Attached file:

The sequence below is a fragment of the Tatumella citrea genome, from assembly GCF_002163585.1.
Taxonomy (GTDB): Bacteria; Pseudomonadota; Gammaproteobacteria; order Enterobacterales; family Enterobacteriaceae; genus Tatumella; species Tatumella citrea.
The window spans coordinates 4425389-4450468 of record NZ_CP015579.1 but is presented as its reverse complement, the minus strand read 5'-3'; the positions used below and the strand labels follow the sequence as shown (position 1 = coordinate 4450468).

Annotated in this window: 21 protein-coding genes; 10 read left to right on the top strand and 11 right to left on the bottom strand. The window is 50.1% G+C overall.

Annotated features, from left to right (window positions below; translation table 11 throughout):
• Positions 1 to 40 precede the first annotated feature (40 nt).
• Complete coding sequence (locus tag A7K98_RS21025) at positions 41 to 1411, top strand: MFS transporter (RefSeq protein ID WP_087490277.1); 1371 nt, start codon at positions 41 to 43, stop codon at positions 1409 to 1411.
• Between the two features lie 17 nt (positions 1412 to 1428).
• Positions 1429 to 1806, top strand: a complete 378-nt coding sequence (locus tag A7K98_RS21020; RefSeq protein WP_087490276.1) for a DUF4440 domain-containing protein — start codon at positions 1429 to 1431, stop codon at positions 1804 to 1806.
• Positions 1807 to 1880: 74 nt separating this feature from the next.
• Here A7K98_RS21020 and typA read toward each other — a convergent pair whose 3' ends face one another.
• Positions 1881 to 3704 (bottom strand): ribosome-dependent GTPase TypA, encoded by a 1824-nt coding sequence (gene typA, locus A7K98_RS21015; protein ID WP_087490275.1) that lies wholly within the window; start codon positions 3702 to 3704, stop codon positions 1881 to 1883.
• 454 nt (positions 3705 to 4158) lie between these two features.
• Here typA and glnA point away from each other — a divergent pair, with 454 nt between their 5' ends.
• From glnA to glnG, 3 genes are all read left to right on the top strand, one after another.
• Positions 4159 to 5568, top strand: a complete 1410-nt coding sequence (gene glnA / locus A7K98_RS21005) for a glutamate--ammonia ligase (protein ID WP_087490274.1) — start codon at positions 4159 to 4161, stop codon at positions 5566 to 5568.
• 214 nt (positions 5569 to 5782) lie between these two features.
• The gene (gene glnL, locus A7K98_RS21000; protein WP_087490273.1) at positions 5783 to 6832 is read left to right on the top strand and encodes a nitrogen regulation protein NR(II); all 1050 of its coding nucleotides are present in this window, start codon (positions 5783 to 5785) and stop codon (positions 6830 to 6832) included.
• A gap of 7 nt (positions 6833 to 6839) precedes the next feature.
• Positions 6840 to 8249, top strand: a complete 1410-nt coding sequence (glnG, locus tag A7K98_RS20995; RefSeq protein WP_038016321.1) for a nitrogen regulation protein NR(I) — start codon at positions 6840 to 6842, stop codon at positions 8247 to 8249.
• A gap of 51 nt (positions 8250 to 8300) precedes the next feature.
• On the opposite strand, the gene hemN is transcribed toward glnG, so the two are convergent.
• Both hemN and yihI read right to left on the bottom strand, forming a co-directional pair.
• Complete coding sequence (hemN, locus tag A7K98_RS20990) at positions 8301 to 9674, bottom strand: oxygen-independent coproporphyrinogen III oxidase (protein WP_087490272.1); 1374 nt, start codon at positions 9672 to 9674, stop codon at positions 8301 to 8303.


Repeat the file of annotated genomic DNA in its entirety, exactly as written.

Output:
The sequence below is a fragment of the Tatumella citrea genome, from assembly GCF_002163585.1.
Taxonomy (GTDB): Bacteria; Pseudomonadota; Gammaproteobacteria; order Enterobacterales; family Enterobacteriaceae; genus Tatumella; species Tatumella citrea.
The window spans coordinates 4425389-4450468 of record NZ_CP015579.1 but is presented as its reverse complement, the minus strand read 5'-3'; the positions used below and the strand labels follow the sequence as shown (position 1 = coordinate 4450468).

Annotated in this window: 21 protein-coding genes; 10 read left to right on the top strand and 11 right to left on the bottom strand. The window is 50.1% G+C overall.

Annotated features, from left to right (window positions below; translation table 11 throughout):
• Positions 1 to 40 precede the first annotated feature (40 nt).
• Complete coding sequence (locus tag A7K98_RS21025) at positions 41 to 1411, top strand: MFS transporter (RefSeq protein ID WP_087490277.1); 1371 nt, start codon at positions 41 to 43, stop codon at positions 1409 to 1411.
• Between the two features lie 17 nt (positions 1412 to 1428).
• Positions 1429 to 1806, top strand: a complete 378-nt coding sequence (locus tag A7K98_RS21020; RefSeq protein WP_087490276.1) for a DUF4440 domain-containing protein — start codon at positions 1429 to 1431, stop codon at positions 1804 to 1806.
• Positions 1807 to 1880: 74 nt separating this feature from the next.
• Here A7K98_RS21020 and typA read toward each other — a convergent pair whose 3' ends face one another.
• Positions 1881 to 3704 (bottom strand): ribosome-dependent GTPase TypA, encoded by a 1824-nt coding sequence (gene typA, locus A7K98_RS21015; protein ID WP_087490275.1) that lies wholly within the window; start codon positions 3702 to 3704, stop codon positions 1881 to 1883.
• 454 nt (positions 3705 to 4158) lie between these two features.
• Here typA and glnA point away from each other — a divergent pair, with 454 nt between their 5' ends.
• From glnA to glnG, 3 genes are all read left to right on the top strand, one after another.
• Positions 4159 to 5568, top strand: a complete 1410-nt coding sequence (gene glnA / locus A7K98_RS21005) for a glutamate--ammonia ligase (protein ID WP_087490274.1) — start codon at positions 4159 to 4161, stop codon at positions 5566 to 5568.
• 214 nt (positions 5569 to 5782) lie between these two features.
• The gene (gene glnL, locus A7K98_RS21000; protein WP_087490273.1) at positions 5783 to 6832 is read left to right on the top strand and encodes a nitrogen regulation protein NR(II); all 1050 of its coding nucleotides are present in this window, start codon (positions 5783 to 5785) and stop codon (positions 6830 to 6832) included.
• A gap of 7 nt (positions 6833 to 6839) precedes the next feature.
• Positions 6840 to 8249, top strand: a complete 1410-nt coding sequence (glnG, locus tag A7K98_RS20995; RefSeq protein WP_038016321.1) for a nitrogen regulation protein NR(I) — start codon at positions 6840 to 6842, stop codon at positions 8247 to 8249.
• A gap of 51 nt (positions 8250 to 8300) precedes the next feature.
• On the opposite strand, the gene hemN is transcribed toward glnG, so the two are convergent.
• Both hemN and yihI read right to left on the bottom strand, forming a co-directional pair.
• Complete coding sequence (hemN, locus tag A7K98_RS20990) at positions 8301 to 9674, bottom strand: oxygen-independent coproporphyrinogen III oxidase (protein WP_087490272.1); 1374 nt, start codon at positions 9672 to 9674, stop codon at positions 8301 to 8303.